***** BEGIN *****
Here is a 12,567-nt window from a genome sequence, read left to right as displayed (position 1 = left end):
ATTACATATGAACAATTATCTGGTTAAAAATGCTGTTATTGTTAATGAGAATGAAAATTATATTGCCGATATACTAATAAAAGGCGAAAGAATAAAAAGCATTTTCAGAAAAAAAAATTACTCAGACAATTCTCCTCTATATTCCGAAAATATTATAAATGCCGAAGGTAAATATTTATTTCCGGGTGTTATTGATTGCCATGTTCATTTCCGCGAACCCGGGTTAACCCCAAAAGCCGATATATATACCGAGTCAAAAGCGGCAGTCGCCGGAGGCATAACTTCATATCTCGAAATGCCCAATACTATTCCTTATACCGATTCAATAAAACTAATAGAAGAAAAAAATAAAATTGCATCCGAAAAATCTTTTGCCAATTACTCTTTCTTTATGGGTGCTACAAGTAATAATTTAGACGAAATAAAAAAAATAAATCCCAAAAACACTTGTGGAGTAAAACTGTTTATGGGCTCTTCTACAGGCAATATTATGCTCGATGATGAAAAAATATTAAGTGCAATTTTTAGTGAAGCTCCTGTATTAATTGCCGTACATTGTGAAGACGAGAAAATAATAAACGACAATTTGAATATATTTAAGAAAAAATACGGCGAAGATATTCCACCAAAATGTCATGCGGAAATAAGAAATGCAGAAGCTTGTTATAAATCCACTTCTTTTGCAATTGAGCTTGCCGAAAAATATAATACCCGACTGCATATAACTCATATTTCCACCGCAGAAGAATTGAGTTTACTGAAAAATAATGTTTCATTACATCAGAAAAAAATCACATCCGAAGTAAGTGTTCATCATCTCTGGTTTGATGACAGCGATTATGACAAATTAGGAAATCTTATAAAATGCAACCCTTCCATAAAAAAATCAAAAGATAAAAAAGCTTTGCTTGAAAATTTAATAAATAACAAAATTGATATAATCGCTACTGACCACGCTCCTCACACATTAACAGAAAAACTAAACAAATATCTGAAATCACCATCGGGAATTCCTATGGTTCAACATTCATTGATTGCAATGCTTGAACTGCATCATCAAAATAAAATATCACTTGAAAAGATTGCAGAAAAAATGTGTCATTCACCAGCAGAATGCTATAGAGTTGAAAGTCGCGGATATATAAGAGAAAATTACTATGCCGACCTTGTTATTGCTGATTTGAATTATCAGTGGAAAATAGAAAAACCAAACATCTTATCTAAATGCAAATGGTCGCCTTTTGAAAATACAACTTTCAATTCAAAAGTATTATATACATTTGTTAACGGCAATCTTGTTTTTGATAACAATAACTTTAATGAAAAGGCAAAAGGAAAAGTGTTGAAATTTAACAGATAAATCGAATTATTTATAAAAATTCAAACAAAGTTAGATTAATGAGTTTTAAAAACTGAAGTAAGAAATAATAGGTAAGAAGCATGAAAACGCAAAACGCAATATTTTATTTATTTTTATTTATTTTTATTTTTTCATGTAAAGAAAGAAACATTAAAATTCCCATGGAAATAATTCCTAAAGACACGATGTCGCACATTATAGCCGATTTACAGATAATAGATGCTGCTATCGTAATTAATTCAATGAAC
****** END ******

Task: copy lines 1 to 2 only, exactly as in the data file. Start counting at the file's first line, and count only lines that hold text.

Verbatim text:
Here is a 12,567-nt window from a genome sequence, read left to right as displayed (position 1 = left end):
ATTACATATGAACAATTATCTGGTTAAAAATGCTGTTATTGTTAATGAGAATGAAAATTATATTGCCGATATACTAATAAAAGGCGAAAGAATAAAAAGCATTTTCAGAAAAAAAAATTACTCAGACAATTCTCCTCTATATTCCGAAAATATTATAAATGCCGAAGGTAAATATTTATTTCCGGGTGTTATTGATTGCCATGTTCATTTCCGCGAACCCGGGTTAACCCCAAAAGCCGATATATATACCGAGTCAAAAGCGGCAGTCGCCGGAGGCATAACTTCATATCTCGAAATGCCCAATACTATTCCTTATACCGATTCAATAAAACTAATAGAAGAAAAAAATAAAATTGCATCCGAAAAATCTTTTGCCAATTACTCTTTCTTTATGGGTGCTACAAGTAATAATTTAGACGAAATAAAAAAAATAAATCCCAAAAACACTTGTGGAGTAAAACTGTTTATGGGCTCTTCTACAGGCAATATTATGCTCGATGATGAAAAAATATTAAGTGCAATTTTTAGTGAAGCTCCTGTATTAATTGCCGTACATTGTGAAGACGAGAAAATAATAAACGACAATTTGAATATATTTAAGAAAAAATACGGCGAAGATATTCCACCAAAATGTCATGCGGAAATAAGAAATGCAGAAGCTTGTTATAAATCCACTTCTTTTGCAATTGAGCTTGCCGAAAAATATAATACCCGACTGCATATAACTCATATTTCCACCGCAGAAGAATTGAGTTTACTGAAAAATAATGTTTCATTACATCAGAAAAAAATCACATCCGAAGTAAGTGTTCATCATCTCTGGTTTGATGACAGCGATTATGACAAATTAGGAAATCTTATAAAATGCAACCCTTCCATAAAAAAATCAAAAGATAAAAAAGCTTTGCTTGAAAATTTAATAAATAACAAAATTGATATAATCGCTACTGACCACGCTCCTCACACATTAACAGAAAAACTAAACAAATATCTGAAATCACCATCGGGAATTCCTATGGTTCAACATTCATTGATTGCAATGCTTGAACTGCATCATCAAAATAAAATATCACTTGAAAAGATTGCAGAAAAAATGTGTCATTCACCAGCAGAATGCTATAGAGTTGAAAGTCGCGGATATATAAGAGAAAATTACTATGCCGACCTTGTTATTGCTGATTTGAATTATCAGTGGAAAATAGAAAAACCAAACATCTTATCTAAATGCAAATGGTCGCCTTTTGAAAATACAACTTTCAATTCAAAAGTATTATATACATTTGTTAACGGCAATCTTGTTTTTGATAACAATAACTTTAATGAAAAGGCAAAAGGAAAAGTGTTGAAATTTAACAGATAAATCGAATTATTTATAAAAATTCAAACAAAGTTAGATTAATGAGTTTTAAAAACTGAAGTAAGAAATAATAGGTAAGAAGCATGAAAACGCAAAACGCAATATTTTATTTATTTTTATTTATTTTTATTTTTTCATGTAAAGAAAGAAACATTAAAATTCCCATGGAAATAATTCCTAAAGACACGATGTCGCACATTATAGCCGATTTACAGATAATAGATGCTGCTATCGTAATTAATTCAATGAAC